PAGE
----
For many of us in the superannuation and life insurance space, we recognise and understand the value life insurance through superannuation can provide members. However, for superannuation fund members on the outside looking in, the scrutiny surrounding the industry and ensuing media attention has helped to distract and confuse the perception of the cover members may receive.
The Protecting Your Super (PYS) and Putting Members’ Interests First (PMIF) reforms have gone some way to improve the perceived value of insurance in superannuation by removing default cover for some members and raising awareness for others. However, there are still members who are either not aware of their cover, or even if they are familiar, they may not understand what it helps them protect. As an industry, we will continue to be challenged on this if we cannot shift member awareness and engagement.
Providing certainty and security
The need to re-instil confidence in life insurance is critical. Member expectations are high; as we all increasingly expect simple, intuitive experiences from businesses that we interact with, especially now amidst a pandemic. Our ability to meet these expectations will play an important role in members’ engagement and their perceptions across both insurance and superannuation more broadly.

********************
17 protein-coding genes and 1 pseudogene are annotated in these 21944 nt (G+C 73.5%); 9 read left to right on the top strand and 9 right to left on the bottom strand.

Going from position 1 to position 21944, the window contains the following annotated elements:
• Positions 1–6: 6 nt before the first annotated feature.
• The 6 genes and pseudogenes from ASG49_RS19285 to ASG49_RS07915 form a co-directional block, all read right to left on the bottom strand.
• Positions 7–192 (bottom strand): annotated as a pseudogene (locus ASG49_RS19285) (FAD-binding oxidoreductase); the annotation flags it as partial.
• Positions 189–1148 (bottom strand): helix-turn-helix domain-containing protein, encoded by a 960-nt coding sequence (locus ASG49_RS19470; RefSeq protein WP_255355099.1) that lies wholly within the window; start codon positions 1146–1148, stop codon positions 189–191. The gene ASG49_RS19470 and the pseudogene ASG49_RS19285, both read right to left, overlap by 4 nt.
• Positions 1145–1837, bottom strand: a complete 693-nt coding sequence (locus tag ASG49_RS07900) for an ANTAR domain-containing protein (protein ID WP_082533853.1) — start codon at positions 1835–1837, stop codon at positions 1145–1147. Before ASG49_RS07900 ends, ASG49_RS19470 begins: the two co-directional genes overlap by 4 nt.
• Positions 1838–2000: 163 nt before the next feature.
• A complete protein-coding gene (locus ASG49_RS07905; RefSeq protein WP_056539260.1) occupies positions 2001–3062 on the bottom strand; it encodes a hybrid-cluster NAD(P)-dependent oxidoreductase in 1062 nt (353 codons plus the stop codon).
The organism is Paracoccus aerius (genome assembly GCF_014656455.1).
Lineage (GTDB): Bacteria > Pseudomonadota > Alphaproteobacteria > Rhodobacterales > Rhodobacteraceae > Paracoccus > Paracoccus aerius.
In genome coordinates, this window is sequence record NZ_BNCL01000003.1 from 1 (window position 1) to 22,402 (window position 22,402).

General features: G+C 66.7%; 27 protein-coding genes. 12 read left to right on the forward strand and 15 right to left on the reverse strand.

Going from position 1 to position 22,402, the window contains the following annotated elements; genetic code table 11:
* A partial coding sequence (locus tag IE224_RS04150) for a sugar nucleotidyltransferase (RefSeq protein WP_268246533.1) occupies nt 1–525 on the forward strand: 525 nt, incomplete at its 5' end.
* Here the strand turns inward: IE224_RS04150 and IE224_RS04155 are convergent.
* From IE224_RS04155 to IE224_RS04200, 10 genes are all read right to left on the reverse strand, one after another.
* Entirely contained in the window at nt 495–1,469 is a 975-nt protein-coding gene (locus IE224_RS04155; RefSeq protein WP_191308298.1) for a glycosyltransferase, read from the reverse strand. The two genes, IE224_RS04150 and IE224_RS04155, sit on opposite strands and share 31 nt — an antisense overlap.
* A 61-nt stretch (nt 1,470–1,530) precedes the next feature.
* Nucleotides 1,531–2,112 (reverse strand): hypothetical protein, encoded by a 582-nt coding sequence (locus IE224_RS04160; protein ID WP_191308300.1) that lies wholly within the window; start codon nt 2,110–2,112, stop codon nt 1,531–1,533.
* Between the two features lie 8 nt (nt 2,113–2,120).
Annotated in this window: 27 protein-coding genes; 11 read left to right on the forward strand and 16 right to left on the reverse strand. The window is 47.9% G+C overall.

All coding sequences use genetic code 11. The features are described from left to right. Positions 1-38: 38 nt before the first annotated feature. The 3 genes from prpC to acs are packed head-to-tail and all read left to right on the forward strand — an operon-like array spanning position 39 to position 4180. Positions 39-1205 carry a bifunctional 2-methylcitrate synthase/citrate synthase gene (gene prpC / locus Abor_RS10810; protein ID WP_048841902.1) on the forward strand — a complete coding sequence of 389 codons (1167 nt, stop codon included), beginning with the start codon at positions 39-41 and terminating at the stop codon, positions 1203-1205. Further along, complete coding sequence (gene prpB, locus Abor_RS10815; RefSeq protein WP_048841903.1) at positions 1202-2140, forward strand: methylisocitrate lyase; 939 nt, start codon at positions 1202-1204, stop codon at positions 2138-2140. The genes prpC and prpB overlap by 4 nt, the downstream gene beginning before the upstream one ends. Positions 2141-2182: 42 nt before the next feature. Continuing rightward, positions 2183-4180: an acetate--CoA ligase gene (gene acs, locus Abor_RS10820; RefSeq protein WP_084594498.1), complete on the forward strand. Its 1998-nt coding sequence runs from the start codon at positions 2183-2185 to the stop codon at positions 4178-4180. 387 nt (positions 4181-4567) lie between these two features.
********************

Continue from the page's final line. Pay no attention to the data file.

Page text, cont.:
If we can provide confidence, we can build deeper relationships and create more meaningful interactions with members. Our research has also shown the benefits of engagement to superannuation funds. For example, we know that those members who take out voluntary cover have an average nine-point higher Net Promoter Score (NPS) with the superannuation fund, and they are three times less likely to exit the fund than members with default insurance. They’re also five times less likely to leave the fund than members with no insurance.
We also have the numbers to assure members when they need us most, at claim time. We have found that the average person in the street only expects around half of life insurance claims to be paid, yet the reality is that as an industry, insurers pay around 96 per cent of claims. At TAL alone, we paid out over $2.3 billion to more than 34,000 Australians and their families in 2019.
People’s needs and behaviours are changing
You could say we’re living in a time of contradictions. There’s less traffic on the roads but nowhere to go. The air is cleaner than ever before but we’re being encouraged, and in some cases mandated, to wear a mask. The disruptions to everyday life caused by COVID-19 have meant there are changes happening everywhere that many of us thought we would never see in our lifetime.